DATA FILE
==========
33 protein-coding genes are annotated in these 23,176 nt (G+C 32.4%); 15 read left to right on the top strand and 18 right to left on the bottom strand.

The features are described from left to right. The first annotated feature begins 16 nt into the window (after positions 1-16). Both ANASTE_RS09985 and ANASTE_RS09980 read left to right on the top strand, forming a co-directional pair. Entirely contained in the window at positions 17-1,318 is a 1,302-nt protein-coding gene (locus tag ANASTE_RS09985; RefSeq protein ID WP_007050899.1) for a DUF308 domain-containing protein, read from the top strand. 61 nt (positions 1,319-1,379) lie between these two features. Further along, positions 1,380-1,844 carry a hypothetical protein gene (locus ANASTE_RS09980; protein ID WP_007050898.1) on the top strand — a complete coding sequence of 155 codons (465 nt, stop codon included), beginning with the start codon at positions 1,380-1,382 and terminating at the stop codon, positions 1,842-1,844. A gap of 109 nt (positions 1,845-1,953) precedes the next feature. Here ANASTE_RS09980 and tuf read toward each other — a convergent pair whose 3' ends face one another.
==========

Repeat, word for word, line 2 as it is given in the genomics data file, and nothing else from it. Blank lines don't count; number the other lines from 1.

The features are described from left to right. The first annotated feature begins 16 nt into the window (after positions 1-16). Both ANASTE_RS09985 and ANASTE_RS09980 read left to right on the top strand, forming a co-directional pair. Entirely contained in the window at positions 17-1,318 is a 1,302-nt protein-coding gene (locus tag ANASTE_RS09985; RefSeq protein ID WP_007050899.1) for a DUF308 domain-containing protein, read from the top strand. 61 nt (positions 1,319-1,379) lie between these two features. Further along, positions 1,380-1,844 carry a hypothetical protein gene (locus ANASTE_RS09980; protein ID WP_007050898.1) on the top strand — a complete coding sequence of 155 codons (465 nt, stop codon included), beginning with the start codon at positions 1,380-1,382 and terminating at the stop codon, positions 1,842-1,844. A gap of 109 nt (positions 1,845-1,953) precedes the next feature. Here ANASTE_RS09980 and tuf read toward each other — a convergent pair whose 3' ends face one another.